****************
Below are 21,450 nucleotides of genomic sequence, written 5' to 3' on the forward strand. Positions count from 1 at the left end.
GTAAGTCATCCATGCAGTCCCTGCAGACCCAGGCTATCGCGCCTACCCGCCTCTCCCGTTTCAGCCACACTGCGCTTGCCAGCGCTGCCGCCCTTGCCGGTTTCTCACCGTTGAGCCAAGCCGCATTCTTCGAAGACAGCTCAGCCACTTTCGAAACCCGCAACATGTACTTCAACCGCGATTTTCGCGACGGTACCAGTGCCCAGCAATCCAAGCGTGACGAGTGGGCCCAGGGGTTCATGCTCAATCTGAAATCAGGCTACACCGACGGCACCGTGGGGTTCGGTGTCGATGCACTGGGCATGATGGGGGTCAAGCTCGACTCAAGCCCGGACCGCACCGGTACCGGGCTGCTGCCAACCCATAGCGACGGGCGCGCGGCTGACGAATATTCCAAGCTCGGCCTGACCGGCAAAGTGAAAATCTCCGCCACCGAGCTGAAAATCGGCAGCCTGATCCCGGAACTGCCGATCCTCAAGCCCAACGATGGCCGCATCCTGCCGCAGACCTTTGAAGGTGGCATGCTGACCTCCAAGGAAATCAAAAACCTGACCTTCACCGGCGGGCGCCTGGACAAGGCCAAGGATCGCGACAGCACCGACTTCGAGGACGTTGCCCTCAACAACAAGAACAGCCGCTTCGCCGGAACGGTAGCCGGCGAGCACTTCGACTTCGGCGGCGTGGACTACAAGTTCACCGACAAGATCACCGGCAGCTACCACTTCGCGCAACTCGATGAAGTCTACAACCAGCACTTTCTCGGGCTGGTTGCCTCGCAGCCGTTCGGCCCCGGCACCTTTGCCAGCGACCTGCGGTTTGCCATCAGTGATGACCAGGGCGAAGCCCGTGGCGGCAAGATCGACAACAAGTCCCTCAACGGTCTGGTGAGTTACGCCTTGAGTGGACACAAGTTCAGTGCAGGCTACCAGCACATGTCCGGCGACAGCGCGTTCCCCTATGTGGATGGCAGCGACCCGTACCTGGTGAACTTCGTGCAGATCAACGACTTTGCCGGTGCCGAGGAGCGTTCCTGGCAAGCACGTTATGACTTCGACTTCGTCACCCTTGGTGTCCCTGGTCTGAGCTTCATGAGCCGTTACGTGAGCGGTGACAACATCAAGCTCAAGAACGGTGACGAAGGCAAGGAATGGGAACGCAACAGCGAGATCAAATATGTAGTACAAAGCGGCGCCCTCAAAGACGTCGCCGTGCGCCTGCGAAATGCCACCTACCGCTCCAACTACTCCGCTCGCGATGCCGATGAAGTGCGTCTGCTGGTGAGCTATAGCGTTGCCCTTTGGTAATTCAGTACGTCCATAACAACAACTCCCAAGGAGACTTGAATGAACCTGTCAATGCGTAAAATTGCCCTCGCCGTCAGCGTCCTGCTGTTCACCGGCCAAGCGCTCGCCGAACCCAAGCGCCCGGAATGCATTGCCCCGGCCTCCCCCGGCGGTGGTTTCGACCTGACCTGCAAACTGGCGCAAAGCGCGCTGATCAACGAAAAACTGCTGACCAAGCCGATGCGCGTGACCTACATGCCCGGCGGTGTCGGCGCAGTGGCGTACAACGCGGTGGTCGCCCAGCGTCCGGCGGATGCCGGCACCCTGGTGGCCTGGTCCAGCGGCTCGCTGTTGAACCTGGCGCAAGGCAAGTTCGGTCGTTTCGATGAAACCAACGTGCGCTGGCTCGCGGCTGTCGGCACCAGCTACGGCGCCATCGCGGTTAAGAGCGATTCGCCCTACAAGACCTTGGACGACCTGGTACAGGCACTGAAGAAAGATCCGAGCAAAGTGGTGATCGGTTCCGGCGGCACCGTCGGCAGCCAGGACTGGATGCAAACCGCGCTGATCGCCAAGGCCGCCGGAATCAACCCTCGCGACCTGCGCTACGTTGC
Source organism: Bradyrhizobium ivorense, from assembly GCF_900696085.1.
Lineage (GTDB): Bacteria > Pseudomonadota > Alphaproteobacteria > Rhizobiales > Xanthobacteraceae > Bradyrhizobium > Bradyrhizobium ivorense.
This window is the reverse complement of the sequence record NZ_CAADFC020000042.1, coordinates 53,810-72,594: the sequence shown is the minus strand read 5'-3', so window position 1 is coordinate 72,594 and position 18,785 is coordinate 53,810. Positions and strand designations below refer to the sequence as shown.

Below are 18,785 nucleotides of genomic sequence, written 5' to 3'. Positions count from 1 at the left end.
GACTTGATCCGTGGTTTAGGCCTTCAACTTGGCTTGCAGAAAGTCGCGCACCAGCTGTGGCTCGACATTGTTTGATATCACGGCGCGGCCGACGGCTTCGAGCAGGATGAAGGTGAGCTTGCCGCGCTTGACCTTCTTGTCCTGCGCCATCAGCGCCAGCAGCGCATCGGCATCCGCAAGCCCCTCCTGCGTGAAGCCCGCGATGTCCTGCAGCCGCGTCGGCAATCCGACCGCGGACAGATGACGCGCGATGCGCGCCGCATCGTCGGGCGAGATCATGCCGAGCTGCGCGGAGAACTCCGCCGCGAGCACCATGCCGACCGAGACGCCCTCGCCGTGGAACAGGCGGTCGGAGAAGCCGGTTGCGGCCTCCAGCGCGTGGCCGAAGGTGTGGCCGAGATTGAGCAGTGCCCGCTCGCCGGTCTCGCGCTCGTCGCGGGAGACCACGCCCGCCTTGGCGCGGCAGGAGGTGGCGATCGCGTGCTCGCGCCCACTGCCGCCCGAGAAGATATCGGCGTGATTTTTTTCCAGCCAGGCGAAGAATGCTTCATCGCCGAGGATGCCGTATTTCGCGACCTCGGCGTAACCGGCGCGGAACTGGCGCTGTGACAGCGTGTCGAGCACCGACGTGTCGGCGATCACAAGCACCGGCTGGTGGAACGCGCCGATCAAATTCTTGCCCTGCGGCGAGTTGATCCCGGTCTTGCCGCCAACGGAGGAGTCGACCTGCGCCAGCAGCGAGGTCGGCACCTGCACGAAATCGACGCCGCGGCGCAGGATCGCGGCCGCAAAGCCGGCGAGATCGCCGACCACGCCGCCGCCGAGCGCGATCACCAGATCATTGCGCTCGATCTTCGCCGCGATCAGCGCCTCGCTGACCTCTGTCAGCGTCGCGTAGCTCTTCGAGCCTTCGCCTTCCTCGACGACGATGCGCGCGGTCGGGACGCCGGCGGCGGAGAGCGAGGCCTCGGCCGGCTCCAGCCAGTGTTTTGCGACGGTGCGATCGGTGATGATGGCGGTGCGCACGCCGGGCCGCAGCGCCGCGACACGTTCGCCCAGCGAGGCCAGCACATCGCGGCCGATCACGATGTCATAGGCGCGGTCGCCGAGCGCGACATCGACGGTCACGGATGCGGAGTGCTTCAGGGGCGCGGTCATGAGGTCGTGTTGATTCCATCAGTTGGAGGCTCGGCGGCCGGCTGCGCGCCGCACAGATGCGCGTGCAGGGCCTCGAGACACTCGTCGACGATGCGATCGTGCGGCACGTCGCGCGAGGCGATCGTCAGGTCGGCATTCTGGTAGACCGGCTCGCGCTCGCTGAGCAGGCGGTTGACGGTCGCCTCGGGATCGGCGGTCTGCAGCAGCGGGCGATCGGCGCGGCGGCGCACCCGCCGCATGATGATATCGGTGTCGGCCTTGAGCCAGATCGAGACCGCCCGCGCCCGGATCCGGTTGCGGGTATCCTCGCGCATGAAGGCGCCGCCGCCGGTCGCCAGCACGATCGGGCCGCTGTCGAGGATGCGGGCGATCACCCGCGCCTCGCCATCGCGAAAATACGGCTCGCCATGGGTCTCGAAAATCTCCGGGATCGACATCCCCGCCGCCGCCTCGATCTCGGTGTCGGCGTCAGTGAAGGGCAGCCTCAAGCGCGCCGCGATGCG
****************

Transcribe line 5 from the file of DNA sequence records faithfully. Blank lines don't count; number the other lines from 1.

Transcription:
This window is the reverse complement of the sequence record NZ_CAADFC020000042.1, coordinates 53,810-72,594: the sequence shown is the minus strand read 5'-3', so window position 1 is coordinate 72,594 and position 18,785 is coordinate 53,810. Positions and strand designations below refer to the sequence as shown.